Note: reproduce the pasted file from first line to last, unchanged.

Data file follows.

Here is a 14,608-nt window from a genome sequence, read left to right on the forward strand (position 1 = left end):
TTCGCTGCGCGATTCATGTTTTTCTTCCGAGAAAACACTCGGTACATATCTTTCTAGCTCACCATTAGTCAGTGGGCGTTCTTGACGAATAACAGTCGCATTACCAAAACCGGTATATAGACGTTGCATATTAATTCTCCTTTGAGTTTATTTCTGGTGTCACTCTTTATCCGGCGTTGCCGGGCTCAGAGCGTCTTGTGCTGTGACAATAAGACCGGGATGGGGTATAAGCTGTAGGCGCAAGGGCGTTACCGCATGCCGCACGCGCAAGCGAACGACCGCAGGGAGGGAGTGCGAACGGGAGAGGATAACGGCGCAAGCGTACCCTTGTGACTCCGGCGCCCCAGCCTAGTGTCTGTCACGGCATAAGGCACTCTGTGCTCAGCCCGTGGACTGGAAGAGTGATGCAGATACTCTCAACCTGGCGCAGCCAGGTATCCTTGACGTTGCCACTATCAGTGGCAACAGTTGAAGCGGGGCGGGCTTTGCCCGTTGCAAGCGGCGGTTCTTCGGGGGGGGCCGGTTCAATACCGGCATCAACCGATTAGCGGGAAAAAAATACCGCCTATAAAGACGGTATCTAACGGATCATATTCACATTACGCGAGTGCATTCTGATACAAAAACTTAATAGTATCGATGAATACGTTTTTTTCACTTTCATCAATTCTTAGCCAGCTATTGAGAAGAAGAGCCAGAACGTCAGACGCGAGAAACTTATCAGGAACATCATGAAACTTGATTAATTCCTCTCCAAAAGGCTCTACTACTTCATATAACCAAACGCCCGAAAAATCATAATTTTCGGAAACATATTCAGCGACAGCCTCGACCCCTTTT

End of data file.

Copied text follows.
Here is a 14,608-nt window from a genome sequence, read left to right on the forward strand (position 1 = left end):
TTCGCTGCGCGATTCATGTTTTTCTTCCGAGAAAACACTCGGTACATATCTTTCTAGCTCACCATTAGTCAGTGGGCGTTCTTGACGAATAACAGTCGCATTACCAAAACCGGTATATAGACGTTGCATATTAATTCTCCTTTGAGTTTATTTCTGGTGTCACTCTTTATCCGGCGTTGCCGGGCTCAGAGCGTCTTGTGCTGTGACAATAAGACCGGGATGGGGTATAAGCTGTAGGCGCAAGGGCGTTACCGCATGCCGCACGCGCAAGCGAACGACCGCAGGGAGGGAGTGCGAACGGGAGAGGATAACGGCGCAAGCGTACCCTTGTGACTCCGGCGCCCCAGCCTAGTGTCTGTCACGGCATAAGGCACTCTGTGCTCAGCCCGTGGACTGGAAGAGTGATGCAGATACTCTCAACCTGGCGCAGCCAGGTATCCTTGACGTTGCCACTATCAGTGGCAACAGTTGAAGCGGGGCGGGCTTTGCCCGTTGCAAGCGGCGGTTCTTCGGGGGGGGCCGGTTCAATACCGGCATCAACCGATTAGCGGGAAAAAAATACCGCCTATAAAGACGGTATCTAACGGATCATATTCACATTACGCGAGTGCATTCTGATACAAAAACTTAATAGTATCGATGAATACGTTTTTTTCACTTTCATCAATTCTTAGCCAGCTATTGAGAAGAAGAGCCAGAACGTCAGACGCGAGAAACTTATCAGGAACATCATGAAACTTGATTAATTCCTCTCCAAAAGGCTCTACTACTTCATATAACCAAACGCCCGAAAAATCATAATTTTCGGAAACATATTCAGCGACAGCCTCGACCCCTTTT